Recent Practice Columns

R. Stephen McNeill

Judge Requires Successor Agent to Produce Documents in Possession of Predecessor

By R. Stephen McNeill |

U.S. Bankruptcy Judge Mary Walrath of the District of Delaware followed a growing line of precedent in ordering Wilmington Savings Fund Society FSB, as successor collateral and administrative agent under a term loan facility with TSA Stores Inc. and certain of its affiliates (the debtors), to produce documents in the possession of its predecessor agent.

P. Clarkson Collins Jr.

High Court Clarifies Role of Deal Price in Appraisal Fair Value Determination

By P. Clarkson Collins Jr. |

Corporate practitioners have been closely following developments in Delaware's shareholder appraisal litigation.

Planning for the Suddenly Wealthy: Call in the SWATT Team

By Jonathan Rikoon and Steven Olenick |

Coming into money can be both a blessing and a curse. Special attention from a team of professional advisors can avoid negative consequences from the windfall.

Barry M. Klayman and Mark E. Felger

Bankruptcy Court Predicts Del. Will Recognize Existence of De Facto LLCs

By Barry M. Klayman and Mark E. Felger |

In a case characterized as a "matter of great local interest," Bankruptcy Judge Kevin Gross determined a question of much wider interest to practitioners: whether a contract was void ab initio because the Delaware limited liability company that executed it had not yet been formed.

Food for Thought: Supermarket, Grocer and Distributor Chapter 11 Filings

By Edward E. Neiger |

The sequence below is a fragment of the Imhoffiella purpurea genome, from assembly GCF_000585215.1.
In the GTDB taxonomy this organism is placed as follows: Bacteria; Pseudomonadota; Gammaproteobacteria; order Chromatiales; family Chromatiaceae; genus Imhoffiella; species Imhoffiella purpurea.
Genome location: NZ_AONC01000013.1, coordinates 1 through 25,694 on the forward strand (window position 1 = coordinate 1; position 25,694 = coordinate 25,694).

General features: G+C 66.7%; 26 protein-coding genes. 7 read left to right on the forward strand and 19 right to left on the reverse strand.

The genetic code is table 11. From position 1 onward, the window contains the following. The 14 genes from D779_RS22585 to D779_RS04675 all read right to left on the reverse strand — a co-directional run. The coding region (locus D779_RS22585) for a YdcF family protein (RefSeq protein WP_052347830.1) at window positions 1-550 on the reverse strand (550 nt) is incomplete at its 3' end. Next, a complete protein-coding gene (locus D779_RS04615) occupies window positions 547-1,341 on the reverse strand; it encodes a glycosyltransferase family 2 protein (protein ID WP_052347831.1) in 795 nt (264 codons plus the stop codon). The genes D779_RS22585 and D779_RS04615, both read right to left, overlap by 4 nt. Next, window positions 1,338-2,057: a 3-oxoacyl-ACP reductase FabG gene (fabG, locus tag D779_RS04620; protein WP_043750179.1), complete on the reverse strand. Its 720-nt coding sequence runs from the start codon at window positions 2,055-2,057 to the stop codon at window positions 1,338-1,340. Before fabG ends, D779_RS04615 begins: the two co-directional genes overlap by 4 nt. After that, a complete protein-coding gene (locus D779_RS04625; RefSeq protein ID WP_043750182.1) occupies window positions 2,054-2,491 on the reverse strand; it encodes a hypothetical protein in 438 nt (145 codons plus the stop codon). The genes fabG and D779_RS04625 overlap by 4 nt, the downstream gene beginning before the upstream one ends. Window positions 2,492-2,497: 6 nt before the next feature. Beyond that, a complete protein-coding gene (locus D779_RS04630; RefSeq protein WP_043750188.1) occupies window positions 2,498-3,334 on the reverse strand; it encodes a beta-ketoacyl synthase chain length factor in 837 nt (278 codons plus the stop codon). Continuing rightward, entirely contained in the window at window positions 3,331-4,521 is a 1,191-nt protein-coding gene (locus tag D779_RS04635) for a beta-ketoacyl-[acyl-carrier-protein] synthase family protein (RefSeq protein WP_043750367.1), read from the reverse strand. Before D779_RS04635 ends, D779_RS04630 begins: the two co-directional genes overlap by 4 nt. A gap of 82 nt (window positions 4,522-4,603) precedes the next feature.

This article focuses on filings in the grocery and food distribution sector as companies struggle in the face of pricing fluctuations and increasing online competition. The column delves into the bankruptcy proceedings of Central Grocers, Rupari Food Services and Marsh Supermarkets.


'Waive' Goodbye: Developments in Patent Litigation

By Roy H. Wepner |

The seemingly endless war between certain types of patent owners (often socalled "nonpracticing entities" or NPEs) and certain types of defendants (typically corporations perceived to have deep pockets) has been fought on many fronts over the last decades.

Robert Greco

Questions Raised on Required Clarity of Disclosures in SEC Filings

By Robert B. Greco |

Two recent decisions of the Delaware Court of Chancery separated by only two weeks took seemingly contradictory positions regarding the extent to which corporate disclosures must be made clear in proxy statements and other SEC filings.

Brett McCartney

Chancery Declines Applying 'Garner' Exception to Privileged Documents in Books-and-Records Action

By Brett M. McCartney |

The Delaware Court of Chancery has declined to compel the production of attorney-client privileged documents in a books-and-records action.

Benyamin Ross, left, and Taylor Hathaway-Zepeda, right, of Gibson, Dunn & Crutcher.

Thicker Than Water: Families, Fiduciary Duties and Controlling Stockholders

By Benyamin S. Ross and Taylor Hathaway-Zepeda |

When is an extended family a control block? The Delaware Court of Chancery acknowledged that while familial relations among a group of stockholders are not per se sufficient to establish a controlling stockholder block, a family that regularly refers to itself as a single unit may constitute a controlling stockholder block.

Preclusion in Derivative Litigation: New Uncertainty

By Joseph M. McLaughlin and Yafit Cohn |

Until the Delaware Supreme Court provides definitive word, managers and stockholders of Delaware corporations must make strategic decisions based on conflicting guidance on whether successive stockholders are barred from seeking to relitigate demand futility allegations.

Albert Manwaring of Morris James

Chancery Recommends Rule to Determine Preclusive Effect of Judgments in Prior Derivative Actions

By Albert H. Manwaring IV |

The predominant approach in most jurisdictions to determine whether the dismissal of a derivative action based on the failure to adequately plead demand futility bars re-litigation of this issue in a subsequent derivative action brought by a different stockholder plaintiff is to apply the traditional legal test for issue preclusion.

Barry M. Klayman and Mark E. Felger

Drop Shipped Goods Failed to Qualify for Administrative Expense Priority in Bankruptcy

By Barry M. Klayman and Mark E. Felger |